There is no doubt that people’s religious beliefs often have political implications. For example, if your religious beliefs require you to live according to certain principles, and the actions resulting from those principles bring you into conflict with the law, then one has an obligation to work to change the laws. Typically this is done by advocating and lobbying for specific legislation or, in the case of civil disobedience campaigns, by defying the law and taking the consequences in order to show the unjustness of the laws and thus sway public opinion. The latter strategy was used with great effect by Mahatma Gandhi and Martin Luther King. While Gandhi was secular, King was overtly religious and made no secret of the fact that he was driven at least partly by his religious convictions.
The key point is that although King was a deeply religious person, the policies he was advocating (equal rights for all people) were secular. He was not claiming any special rights for his religion. He was not even claiming that his demands should be met simply because they were based on the Bible. He was appealing to universal principles of justice and where religion came in was in the strength he drew from his faith to carry on a personally very difficult struggle.
And this is where people like King differ from the current evangelical movement in the US and the militant Buddhist movement in Sri Lanka. The latter groups assert that their particular religious beliefs carry a special weight and should form the basis of policies. In the US, this takes the form of saying that Biblical teachings should form the basis of policy. In Sri Lanka, it takes the form of saying that Buddhism should be the primary religion in the country.
There has been some media buzz recently about an op-ed in the June 16, 2005 issue of the New York Times, written by John Danforth, Republican Senator from Missouri 1976-1994 and briefly US ambassador to the UN in 2004. He is also an ordained minister in the Episcopalian Church. Reader Katie kindly alerted me to Danforth’s essay where he makes some interesting points, mainly that the public face of Christianity that is currently presented in the media ignores a huge body of believers whom he calls “moderates.” He calls upon those “moderates” to reclaim their place in the public debate.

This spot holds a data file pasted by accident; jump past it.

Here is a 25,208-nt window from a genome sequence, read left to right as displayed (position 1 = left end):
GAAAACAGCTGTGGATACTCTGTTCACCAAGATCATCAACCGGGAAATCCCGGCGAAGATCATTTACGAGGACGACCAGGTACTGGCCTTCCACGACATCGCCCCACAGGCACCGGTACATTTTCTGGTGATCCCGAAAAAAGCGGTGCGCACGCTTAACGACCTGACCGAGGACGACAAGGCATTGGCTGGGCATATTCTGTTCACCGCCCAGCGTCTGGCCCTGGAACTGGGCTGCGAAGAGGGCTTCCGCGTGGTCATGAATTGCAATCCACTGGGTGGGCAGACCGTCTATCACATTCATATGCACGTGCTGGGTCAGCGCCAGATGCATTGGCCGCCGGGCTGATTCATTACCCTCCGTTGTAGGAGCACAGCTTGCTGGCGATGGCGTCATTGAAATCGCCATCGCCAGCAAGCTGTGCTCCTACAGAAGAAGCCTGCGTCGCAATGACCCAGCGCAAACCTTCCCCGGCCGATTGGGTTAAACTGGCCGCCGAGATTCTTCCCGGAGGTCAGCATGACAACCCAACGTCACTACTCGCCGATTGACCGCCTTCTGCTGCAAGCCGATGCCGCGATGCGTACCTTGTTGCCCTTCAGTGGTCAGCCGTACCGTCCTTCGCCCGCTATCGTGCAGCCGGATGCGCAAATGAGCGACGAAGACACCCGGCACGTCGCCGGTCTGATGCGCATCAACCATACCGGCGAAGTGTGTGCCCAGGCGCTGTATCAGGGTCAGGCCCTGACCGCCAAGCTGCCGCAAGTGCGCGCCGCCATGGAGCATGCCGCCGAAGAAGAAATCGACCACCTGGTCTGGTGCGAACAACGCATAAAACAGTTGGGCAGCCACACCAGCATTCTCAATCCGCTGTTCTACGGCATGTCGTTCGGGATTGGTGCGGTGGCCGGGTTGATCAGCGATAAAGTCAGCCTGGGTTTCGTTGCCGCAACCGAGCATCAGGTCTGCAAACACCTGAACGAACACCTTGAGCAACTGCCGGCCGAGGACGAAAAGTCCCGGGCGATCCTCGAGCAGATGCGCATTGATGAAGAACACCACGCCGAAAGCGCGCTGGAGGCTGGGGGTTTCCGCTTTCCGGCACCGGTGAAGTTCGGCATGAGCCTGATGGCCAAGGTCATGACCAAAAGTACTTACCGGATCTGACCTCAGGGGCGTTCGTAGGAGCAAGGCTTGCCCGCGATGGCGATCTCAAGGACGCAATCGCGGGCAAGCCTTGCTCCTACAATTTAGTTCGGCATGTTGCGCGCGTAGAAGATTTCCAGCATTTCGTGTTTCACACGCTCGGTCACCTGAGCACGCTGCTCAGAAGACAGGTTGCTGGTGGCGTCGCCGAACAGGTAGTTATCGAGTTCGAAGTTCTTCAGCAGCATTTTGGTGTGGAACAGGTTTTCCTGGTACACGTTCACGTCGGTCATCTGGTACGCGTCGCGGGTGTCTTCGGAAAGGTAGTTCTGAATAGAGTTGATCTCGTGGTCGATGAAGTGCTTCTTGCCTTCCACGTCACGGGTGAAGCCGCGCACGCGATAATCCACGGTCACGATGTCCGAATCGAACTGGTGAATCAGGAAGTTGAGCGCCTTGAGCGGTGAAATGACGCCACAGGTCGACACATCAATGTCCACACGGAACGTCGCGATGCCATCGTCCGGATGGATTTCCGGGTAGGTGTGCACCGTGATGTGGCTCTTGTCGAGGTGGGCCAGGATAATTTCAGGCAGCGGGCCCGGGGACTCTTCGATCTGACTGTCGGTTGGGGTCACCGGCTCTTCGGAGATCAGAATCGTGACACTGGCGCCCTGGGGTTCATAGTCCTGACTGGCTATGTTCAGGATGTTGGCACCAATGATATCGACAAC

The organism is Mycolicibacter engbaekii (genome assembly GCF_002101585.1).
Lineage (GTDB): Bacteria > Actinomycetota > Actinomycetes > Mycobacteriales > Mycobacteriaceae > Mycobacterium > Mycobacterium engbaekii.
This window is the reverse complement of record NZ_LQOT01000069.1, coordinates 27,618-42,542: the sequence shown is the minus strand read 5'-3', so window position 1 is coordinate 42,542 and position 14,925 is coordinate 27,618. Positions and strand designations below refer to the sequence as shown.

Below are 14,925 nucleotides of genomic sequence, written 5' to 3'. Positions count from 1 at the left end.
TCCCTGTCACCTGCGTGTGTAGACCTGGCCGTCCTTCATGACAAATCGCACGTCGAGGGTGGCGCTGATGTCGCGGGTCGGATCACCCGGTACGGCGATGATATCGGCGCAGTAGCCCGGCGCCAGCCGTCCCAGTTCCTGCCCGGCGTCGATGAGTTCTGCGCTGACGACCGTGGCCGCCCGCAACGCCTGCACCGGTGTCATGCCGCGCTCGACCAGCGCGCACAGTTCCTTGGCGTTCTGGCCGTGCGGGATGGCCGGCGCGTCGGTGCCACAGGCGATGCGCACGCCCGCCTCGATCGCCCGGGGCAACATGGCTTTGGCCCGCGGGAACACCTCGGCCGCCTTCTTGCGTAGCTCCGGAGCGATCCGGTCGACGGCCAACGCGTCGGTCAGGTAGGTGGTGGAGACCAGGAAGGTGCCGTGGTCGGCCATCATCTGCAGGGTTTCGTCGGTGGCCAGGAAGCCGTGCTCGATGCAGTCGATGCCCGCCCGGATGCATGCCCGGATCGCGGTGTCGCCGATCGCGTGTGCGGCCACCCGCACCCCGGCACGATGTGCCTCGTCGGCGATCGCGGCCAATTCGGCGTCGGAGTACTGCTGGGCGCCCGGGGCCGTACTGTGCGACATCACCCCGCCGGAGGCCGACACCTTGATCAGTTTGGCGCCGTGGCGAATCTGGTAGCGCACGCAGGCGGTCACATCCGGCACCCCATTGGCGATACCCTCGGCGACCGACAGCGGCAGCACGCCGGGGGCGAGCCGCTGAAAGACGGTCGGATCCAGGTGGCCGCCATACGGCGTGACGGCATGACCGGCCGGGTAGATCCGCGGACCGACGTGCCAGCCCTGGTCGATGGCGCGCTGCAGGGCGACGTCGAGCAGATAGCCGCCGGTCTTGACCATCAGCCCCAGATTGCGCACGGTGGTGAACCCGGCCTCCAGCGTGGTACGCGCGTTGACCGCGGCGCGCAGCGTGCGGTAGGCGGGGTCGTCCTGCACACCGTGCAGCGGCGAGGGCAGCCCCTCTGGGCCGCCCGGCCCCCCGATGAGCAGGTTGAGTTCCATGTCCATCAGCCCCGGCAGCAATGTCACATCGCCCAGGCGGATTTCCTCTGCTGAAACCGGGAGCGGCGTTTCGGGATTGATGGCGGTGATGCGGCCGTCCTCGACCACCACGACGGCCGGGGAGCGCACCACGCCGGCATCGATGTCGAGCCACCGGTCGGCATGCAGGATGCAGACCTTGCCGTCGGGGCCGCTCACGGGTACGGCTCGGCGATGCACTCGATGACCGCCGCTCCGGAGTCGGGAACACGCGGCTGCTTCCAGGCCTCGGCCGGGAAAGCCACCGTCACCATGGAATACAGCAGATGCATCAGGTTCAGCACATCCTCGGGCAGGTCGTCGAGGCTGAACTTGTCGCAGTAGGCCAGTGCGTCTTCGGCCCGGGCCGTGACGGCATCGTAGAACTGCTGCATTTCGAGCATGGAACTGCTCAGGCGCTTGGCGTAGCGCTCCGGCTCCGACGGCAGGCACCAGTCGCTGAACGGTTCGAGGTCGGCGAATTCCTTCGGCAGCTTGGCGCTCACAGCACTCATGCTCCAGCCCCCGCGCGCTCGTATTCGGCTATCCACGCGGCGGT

It is important for those of us who are sometimes called moderates to make the case that we, too, have strongly held Christian convictions, that we speak from the depths of our beliefs, and that our approach to politics is at least as faithful as that of those who are more conservative. Our difference concerns the extent to which government should, or even can, translate religious beliefs into the laws of the state.
People of faith have the right, and perhaps the obligation, to bring their values to bear in politics. Many conservative Christians approach politics with a certainty that they know God’s truth, and that they can advance the kingdom of God through governmental action. So they have developed a political agenda that they believe advances God’s kingdom, one that includes efforts to “put God back” into the public square and to pass a constitutional amendment intended to protect marriage from the perceived threat of homosexuality.
Moderate Christians are less certain about when and how our beliefs can be translated into statutory form, not because of a lack of faith in God but because of a healthy acknowledgement of the limitations of human beings.
To assert that I am on God’s side and you are not, that I know God’s will and you do not, and that I will use the power of government to advance my understanding of God’s kingdom is certain to produce hostility.
By contrast, moderate Christians see ourselves, literally, as moderators. Far from claiming to possess God’s truth, we claim only to be imperfect seekers of the truth. We reject the notion that religion should present a series of wedge issues useful at election time for energizing a political base. We believe it is God’s work to practice humility, to wear tolerance on our sleeves, to reach out to those with whom we disagree, and to overcome the meanness we see in today’s politics.
This was the kind of Christianity that I admired and still admire. The religious tolerance Danforth speaks about were the standard views of the priests and clergymen who taught me when I was young. We were told to be humble, that we did not, and could not, know the will of God for certain. All that we could do was guess at God’s intentions using the Bible as a guide, treat other people as well as we could, and hope that if we messed up in some way, God would treat us mercifully.
I always viewed Danforth as a political hack, a dutiful party apparatchik who never seemed to take any noticeably courageous stand. I still view him that way. What is remarkable is that his essay, which represented safe, mainstream views back in the 1980′s and earlier, is seen as so unusual now.